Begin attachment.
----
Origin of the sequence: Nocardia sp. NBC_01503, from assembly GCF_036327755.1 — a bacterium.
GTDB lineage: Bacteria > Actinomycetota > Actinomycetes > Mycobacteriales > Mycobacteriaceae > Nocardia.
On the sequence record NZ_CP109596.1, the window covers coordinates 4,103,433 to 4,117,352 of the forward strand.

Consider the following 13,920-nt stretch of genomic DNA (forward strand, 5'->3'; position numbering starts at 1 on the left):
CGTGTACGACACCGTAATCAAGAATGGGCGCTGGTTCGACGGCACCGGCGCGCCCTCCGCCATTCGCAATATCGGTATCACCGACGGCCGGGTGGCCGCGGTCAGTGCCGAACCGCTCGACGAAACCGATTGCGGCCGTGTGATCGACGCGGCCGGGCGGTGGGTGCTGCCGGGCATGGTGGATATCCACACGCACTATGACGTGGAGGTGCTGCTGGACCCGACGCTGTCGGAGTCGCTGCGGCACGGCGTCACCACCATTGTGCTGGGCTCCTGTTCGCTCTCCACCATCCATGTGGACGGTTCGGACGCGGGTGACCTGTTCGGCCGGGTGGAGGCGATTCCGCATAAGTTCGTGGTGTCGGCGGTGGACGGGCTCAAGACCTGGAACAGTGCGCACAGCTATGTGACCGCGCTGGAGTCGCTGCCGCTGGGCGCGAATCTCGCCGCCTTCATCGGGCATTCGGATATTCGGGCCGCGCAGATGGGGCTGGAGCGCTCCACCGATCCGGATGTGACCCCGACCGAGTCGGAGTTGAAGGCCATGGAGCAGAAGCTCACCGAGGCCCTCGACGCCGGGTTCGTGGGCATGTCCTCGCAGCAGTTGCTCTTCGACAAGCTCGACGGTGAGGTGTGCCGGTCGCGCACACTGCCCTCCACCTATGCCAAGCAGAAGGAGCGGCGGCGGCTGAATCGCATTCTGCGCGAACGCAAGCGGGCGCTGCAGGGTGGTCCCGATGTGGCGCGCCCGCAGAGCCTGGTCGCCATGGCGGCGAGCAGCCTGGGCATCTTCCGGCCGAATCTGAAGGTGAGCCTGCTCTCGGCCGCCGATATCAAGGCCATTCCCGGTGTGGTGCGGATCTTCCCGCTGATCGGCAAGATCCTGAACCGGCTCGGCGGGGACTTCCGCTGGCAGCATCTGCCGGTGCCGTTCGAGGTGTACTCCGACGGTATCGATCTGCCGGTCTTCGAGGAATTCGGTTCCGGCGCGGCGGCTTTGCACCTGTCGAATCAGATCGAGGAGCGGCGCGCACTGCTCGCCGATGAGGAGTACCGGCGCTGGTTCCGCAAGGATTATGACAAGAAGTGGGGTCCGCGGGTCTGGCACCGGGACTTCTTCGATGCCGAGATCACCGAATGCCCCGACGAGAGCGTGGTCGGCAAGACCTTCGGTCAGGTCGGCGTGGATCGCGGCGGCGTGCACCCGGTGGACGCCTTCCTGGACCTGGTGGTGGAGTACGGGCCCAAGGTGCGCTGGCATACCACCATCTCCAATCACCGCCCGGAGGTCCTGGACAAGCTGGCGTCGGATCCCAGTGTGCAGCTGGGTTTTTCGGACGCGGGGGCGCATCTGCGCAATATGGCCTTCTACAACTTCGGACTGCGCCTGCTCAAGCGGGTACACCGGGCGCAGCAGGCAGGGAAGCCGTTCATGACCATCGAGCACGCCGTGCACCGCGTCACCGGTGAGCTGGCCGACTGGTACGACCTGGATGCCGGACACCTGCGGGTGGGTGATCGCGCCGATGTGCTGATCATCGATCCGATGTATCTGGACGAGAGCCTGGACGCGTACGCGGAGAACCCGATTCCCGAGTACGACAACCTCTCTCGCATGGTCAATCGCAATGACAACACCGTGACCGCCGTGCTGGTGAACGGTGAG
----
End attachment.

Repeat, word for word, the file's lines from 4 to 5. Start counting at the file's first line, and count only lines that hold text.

Consider the following 13,920-nt stretch of genomic DNA (forward strand, 5'->3'; position numbering starts at 1 on the left):
CGTGTACGACACCGTAATCAAGAATGGGCGCTGGTTCGACGGCACCGGCGCGCCCTCCGCCATTCGCAATATCGGTATCACCGACGGCCGGGTGGCCGCGGTCAGTGCCGAACCGCTCGACGAAACCGATTGCGGCCGTGTGATCGACGCGGCCGGGCGGTGGGTGCTGCCGGGCATGGTGGATATCCACACGCACTATGACGTGGAGGTGCTGCTGGACCCGACGCTGTCGGAGTCGCTGCGGCACGGCGTCACCACCATTGTGCTGGGCTCCTGTTCGCTCTCCACCATCCATGTGGACGGTTCGGACGCGGGTGACCTGTTCGGCCGGGTGGAGGCGATTCCGCATAAGTTCGTGGTGTCGGCGGTGGACGGGCTCAAGACCTGGAACAGTGCGCACAGCTATGTGACCGCGCTGGAGTCGCTGCCGCTGGGCGCGAATCTCGCCGCCTTCATCGGGCATTCGGATATTCGGGCCGCGCAGATGGGGCTGGAGCGCTCCACCGATCCGGATGTGACCCCGACCGAGTCGGAGTTGAAGGCCATGGAGCAGAAGCTCACCGAGGCCCTCGACGCCGGGTTCGTGGGCATGTCCTCGCAGCAGTTGCTCTTCGACAAGCTCGACGGTGAGGTGTGCCGGTCGCGCACACTGCCCTCCACCTATGCCAAGCAGAAGGAGCGGCGGCGGCTGAATCGCATTCTGCGCGAACGCAAGCGGGCGCTGCAGGGTGGTCCCGATGTGGCGCGCCCGCAGAGCCTGGTCGCCATGGCGGCGAGCAGCCTGGGCATCTTCCGGCCGAATCTGAAGGTGAGCCTGCTCTCGGCCGCCGATATCAAGGCCATTCCCGGTGTGGTGCGGATCTTCCCGCTGATCGGCAAGATCCTGAACCGGCTCGGCGGGGACTTCCGCTGGCAGCATCTGCCGGTGCCGTTCGAGGTGTACTCCGACGGTATCGATCTGCCGGTCTTCGAGGAATTCGGTTCCGGCGCGGCGGCTTTGCACCTGTCGAATCAGATCGAGGAGCGGCGCGCACTGCTCGCCGATGAGGAGTACCGGCGCTGGTTCCGCAAGGATTATGACAAGAAGTGGGGTCCGCGGGTCTGGCACCGGGACTTCTTCGATGCCGAGATCACCGAATGCCCCGACGAGAGCGTGGTCGGCAAGACCTTCGGTCAGGTCGGCGTGGATCGCGGCGGCGTGCACCCGGTGGACGCCTTCCTGGACCTGGTGGTGGAGTACGGGCCCAAGGTGCGCTGGCATACCACCATCTCCAATCACCGCCCGGAGGTCCTGGACAAGCTGGCGTCGGATCCCAGTGTGCAGCTGGGTTTTTCGGACGCGGGGGCGCATCTGCGCAATATGGCCTTCTACAACTTCGGACTGCGCCTGCTCAAGCGGGTACACCGGGCGCAGCAGGCAGGGAAGCCGTTCATGACCATCGAGCACGCCGTGCACCGCGTCACCGGTGAGCTGGCCGACTGGTACGACCTGGATGCCGGACACCTGCGGGTGGGTGATCGCGCCGATGTGCTGATCATCGATCCGATGTATCTGGACGAGAGCCTGGACGCGTACGCGGAGAACCCGATTCCCGAGTACGACAACCTCTCTCGCATGGTCAATCGCAATGACAACACCGTGACCGCCGTGCTGGTGAACGGTGAG